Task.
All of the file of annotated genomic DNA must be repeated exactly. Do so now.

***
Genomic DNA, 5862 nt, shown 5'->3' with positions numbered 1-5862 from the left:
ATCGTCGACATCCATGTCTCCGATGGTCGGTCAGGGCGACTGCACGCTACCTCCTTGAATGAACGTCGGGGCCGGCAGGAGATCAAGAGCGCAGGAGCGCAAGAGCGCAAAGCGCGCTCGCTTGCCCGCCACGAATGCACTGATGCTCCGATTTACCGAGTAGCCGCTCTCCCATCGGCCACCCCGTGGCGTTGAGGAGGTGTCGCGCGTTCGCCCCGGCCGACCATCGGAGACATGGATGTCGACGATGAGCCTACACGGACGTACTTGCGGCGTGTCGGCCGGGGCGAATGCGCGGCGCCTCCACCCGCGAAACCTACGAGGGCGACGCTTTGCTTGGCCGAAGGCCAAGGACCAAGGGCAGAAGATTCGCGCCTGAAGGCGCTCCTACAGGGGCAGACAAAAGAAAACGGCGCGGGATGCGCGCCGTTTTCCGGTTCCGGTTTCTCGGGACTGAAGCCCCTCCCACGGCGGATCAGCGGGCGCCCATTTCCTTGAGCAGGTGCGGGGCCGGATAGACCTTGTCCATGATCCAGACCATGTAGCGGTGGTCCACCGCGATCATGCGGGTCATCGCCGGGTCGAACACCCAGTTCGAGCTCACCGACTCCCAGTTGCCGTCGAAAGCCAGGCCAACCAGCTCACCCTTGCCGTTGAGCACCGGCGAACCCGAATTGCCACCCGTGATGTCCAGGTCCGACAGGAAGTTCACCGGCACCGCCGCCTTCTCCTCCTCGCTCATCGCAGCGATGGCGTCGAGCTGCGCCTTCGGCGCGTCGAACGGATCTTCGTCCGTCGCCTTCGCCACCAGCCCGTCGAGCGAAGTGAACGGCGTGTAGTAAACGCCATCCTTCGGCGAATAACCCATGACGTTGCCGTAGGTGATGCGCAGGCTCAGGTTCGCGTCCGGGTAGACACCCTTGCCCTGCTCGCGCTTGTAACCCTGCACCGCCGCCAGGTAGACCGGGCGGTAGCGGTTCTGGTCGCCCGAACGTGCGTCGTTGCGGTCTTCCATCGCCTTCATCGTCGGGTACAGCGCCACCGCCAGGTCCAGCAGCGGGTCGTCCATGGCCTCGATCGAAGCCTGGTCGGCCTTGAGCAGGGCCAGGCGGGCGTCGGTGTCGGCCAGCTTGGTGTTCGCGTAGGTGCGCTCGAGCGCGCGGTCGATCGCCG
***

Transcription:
Genomic DNA, 5862 nt, shown 5'->3' with positions numbered 1-5862 from the left:
ATCGTCGACATCCATGTCTCCGATGGTCGGTCAGGGCGACTGCACGCTACCTCCTTGAATGAACGTCGGGGCCGGCAGGAGATCAAGAGCGCAGGAGCGCAAGAGCGCAAAGCGCGCTCGCTTGCCCGCCACGAATGCACTGATGCTCCGATTTACCGAGTAGCCGCTCTCCCATCGGCCACCCCGTGGCGTTGAGGAGGTGTCGCGCGTTCGCCCCGGCCGACCATCGGAGACATGGATGTCGACGATGAGCCTACACGGACGTACTTGCGGCGTGTCGGCCGGGGCGAATGCGCGGCGCCTCCACCCGCGAAACCTACGAGGGCGACGCTTTGCTTGGCCGAAGGCCAAGGACCAAGGGCAGAAGATTCGCGCCTGAAGGCGCTCCTACAGGGGCAGACAAAAGAAAACGGCGCGGGATGCGCGCCGTTTTCCGGTTCCGGTTTCTCGGGACTGAAGCCCCTCCCACGGCGGATCAGCGGGCGCCCATTTCCTTGAGCAGGTGCGGGGCCGGATAGACCTTGTCCATGATCCAGACCATGTAGCGGTGGTCCACCGCGATCATGCGGGTCATCGCCGGGTCGAACACCCAGTTCGAGCTCACCGACTCCCAGTTGCCGTCGAAAGCCAGGCCAACCAGCTCACCCTTGCCGTTGAGCACCGGCGAACCCGAATTGCCACCCGTGATGTCCAGGTCCGACAGGAAGTTCACCGGCACCGCCGCCTTCTCCTCCTCGCTCATCGCAGCGATGGCGTCGAGCTGCGCCTTCGGCGCGTCGAACGGATCTTCGTCCGTCGCCTTCGCCACCAGCCCGTCGAGCGAAGTGAACGGCGTGTAGTAAACGCCATCCTTCGGCGAATAACCCATGACGTTGCCGTAGGTGATGCGCAGGCTCAGGTTCGCGTCCGGGTAGACACCCTTGCCCTGCTCGCGCTTGTAACCCTGCACCGCCGCCAGGTAGACCGGGCGGTAGCGGTTCTGGTCGCCCGAACGTGCGTCGTTGCGGTCTTCCATCGCCTTCATCGTCGGGTACAGCGCCACCGCCAGGTCCAGCAGCGGGTCGTCCATGGCCTCGATCGAAGCCTGGTCGGCCTTGAGCAGGGCCAGGCGGGCGTCGGTGTCGGCCAGCTTGGTGTTCGCGTAGGTGCGCTCGAGCGCGCGGTCGATCGCCG